Since I am Filipino, I also loved the inclusion of some Filipino representation. One of the love interests was Filipino and I loved seeing that. I enjoyed the chapter that explored his life because we got to see a little bit of Filipino culture such as Filipino food and karaoke. 

I noticed at least one use of the word “hella” (pg. 353) which I was super happy to see because that is one of the most popular Bay Area slang words.  

Lastly, I have to address the controversy that surrounds this book. Many people have issues with this book because a non-Korean (Melissa de la Cruz is Filipino) is writing about Korean culture. I think that is a fair and valid critique and I can’t really say much about the Korean aspects since I am not Korean. The one thing I will say however, and this may be controversial, but I do think some of the criticisms I’ve read are overly harsh. Going into this book, I knew this wasn’t going to be a deep book because Melissa de la Cruz’s books are never deep. Even the one book she wrote about a Filipino American immigrant experience still had that classic Melissa de la Cruz fluff. In my personal opinion (which you do not have to agree with), I think Melissa de la Cruz just wanted to write a fun cute story and she tried the best she could with the Korean aspects (which she addresses in her author’s note at the end). She wasn’t trying to make some grand statement about the Korean experience. 

Overall, I really liked this book. Is it mind blowing? No. Is it fun? Yes. So if you’re looking for something fun and not super serious, then consider reading this book.

Review: The Proposal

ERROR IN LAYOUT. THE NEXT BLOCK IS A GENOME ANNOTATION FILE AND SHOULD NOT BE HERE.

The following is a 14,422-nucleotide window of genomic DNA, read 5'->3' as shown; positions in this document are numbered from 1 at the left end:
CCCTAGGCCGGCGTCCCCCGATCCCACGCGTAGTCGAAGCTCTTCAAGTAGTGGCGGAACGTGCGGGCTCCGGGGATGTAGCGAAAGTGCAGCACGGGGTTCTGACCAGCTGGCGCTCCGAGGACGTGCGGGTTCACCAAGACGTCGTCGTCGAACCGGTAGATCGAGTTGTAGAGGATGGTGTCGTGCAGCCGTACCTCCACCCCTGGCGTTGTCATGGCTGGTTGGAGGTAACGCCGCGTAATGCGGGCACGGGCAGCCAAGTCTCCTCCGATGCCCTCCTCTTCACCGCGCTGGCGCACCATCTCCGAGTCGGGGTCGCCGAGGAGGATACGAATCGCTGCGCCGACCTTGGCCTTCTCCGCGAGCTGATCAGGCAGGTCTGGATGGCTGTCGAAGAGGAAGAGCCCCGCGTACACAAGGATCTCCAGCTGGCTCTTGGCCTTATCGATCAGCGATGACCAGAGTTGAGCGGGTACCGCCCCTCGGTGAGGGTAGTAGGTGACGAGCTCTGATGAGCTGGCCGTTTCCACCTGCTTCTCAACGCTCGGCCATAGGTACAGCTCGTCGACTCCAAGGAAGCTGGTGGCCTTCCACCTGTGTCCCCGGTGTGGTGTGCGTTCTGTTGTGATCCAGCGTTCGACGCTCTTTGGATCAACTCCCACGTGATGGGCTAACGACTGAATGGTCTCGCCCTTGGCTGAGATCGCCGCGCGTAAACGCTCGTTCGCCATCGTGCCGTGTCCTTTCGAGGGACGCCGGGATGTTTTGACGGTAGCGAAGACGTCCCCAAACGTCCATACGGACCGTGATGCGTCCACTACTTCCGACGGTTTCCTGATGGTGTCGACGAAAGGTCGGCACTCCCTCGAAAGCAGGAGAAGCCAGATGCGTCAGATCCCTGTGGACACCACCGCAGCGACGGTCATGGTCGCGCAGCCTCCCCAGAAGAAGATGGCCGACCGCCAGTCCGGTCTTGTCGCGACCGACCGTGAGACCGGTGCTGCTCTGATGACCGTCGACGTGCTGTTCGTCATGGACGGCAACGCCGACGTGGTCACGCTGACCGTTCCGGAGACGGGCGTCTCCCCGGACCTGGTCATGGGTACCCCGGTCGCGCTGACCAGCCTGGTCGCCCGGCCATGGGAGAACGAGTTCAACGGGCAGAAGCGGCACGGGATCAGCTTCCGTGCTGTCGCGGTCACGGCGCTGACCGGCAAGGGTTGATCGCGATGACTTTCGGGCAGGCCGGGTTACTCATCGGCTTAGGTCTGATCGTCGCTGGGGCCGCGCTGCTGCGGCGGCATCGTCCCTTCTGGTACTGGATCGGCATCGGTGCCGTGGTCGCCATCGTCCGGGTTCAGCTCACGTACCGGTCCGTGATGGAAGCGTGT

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Rating: ★★★★

I received this book for free from the publisher (Berkley Books) in exchange for an honest review. 

Please note that I have not read The Wedding Date, so all the characters in this book were brand new to me. I also cannot speak to how this book compares with that book. 

It took me forever to read this book because I just started law school, but this was such a fun romance! 

First off, I loved the diversity! The main character is black. One of her friends is a plus sized Korean American. The other is a black lesbian. The love interest is Latino. It was just so refreshing to see and read about, especially since the book takes place in Los Angeles which is so diverse. 

The premise of being proposed to at a baseball game (if only it wasn’t a Dodgers game- Go Giants!) and saying no was so creative and fun. I could picture this being turned into a great rom-com movie. 

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I also loved the overall vibe of the book. It felt very LA. Like when I was reading it, I could totally tell that it was LA and I felt like I was there with the characters. 

The romance was really good as well. Nik and Carlos made a great couple. I loved their interactions, especially the ones with Carlos’s family. His family is the best. 

The ending for me fell a little flat which is why I gave this 4 stars. It ended quickly and I wished that it would have been fleshed out more. 

Overall, this was an enjoyable diverse romance!